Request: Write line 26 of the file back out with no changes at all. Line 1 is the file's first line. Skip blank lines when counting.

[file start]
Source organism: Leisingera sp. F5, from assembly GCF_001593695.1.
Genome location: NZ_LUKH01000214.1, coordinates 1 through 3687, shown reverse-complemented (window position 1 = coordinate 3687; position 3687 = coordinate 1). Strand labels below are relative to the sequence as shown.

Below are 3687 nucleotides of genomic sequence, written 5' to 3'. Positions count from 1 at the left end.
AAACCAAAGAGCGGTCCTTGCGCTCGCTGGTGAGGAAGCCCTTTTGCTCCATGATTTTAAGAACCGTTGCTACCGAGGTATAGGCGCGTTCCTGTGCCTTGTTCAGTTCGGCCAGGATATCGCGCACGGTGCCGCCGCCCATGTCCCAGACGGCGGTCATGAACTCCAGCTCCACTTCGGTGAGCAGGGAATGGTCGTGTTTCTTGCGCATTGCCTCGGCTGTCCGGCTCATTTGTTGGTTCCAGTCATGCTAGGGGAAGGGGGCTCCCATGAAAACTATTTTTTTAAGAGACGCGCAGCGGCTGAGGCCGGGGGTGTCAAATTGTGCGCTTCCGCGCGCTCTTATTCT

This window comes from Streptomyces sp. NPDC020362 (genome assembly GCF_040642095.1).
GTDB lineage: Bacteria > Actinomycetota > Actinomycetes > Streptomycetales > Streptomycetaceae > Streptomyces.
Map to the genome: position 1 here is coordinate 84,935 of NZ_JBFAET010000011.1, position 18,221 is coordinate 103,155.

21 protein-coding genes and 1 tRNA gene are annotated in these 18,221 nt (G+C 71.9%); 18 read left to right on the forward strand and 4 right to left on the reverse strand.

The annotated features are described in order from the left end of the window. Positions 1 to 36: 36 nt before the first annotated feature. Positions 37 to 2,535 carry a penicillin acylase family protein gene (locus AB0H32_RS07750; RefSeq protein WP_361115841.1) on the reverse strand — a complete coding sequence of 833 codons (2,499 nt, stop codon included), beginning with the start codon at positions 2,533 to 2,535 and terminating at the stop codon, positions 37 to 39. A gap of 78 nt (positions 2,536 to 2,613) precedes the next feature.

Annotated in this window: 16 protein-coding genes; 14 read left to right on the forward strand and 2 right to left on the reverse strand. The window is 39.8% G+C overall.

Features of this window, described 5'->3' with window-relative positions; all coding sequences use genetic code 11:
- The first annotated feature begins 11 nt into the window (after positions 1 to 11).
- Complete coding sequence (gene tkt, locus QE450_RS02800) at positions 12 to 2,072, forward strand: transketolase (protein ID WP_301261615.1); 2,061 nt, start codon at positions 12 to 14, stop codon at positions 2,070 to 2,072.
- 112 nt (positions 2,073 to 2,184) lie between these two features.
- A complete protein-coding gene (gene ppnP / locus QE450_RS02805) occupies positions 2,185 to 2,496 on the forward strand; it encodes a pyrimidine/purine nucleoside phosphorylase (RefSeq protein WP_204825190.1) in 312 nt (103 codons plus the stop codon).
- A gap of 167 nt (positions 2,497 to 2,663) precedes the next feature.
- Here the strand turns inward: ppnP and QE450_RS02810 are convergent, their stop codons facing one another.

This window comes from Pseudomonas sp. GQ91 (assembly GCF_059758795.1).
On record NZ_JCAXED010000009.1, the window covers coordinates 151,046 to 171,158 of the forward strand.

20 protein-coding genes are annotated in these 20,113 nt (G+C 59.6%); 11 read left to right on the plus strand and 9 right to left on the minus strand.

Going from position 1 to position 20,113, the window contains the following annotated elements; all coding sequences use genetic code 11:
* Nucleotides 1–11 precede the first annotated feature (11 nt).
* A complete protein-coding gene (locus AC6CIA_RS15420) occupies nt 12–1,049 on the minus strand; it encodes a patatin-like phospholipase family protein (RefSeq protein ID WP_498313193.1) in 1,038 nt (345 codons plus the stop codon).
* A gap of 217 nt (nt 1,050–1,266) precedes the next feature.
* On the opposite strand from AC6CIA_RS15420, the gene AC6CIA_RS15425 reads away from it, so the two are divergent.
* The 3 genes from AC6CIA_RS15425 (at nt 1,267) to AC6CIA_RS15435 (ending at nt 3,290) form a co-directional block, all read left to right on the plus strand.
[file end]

* The 3 genes from AC6CIA_RS15425 (at nt 1,267) to AC6CIA_RS15435 (ending at nt 3,290) form a co-directional block, all read left to right on the plus strand.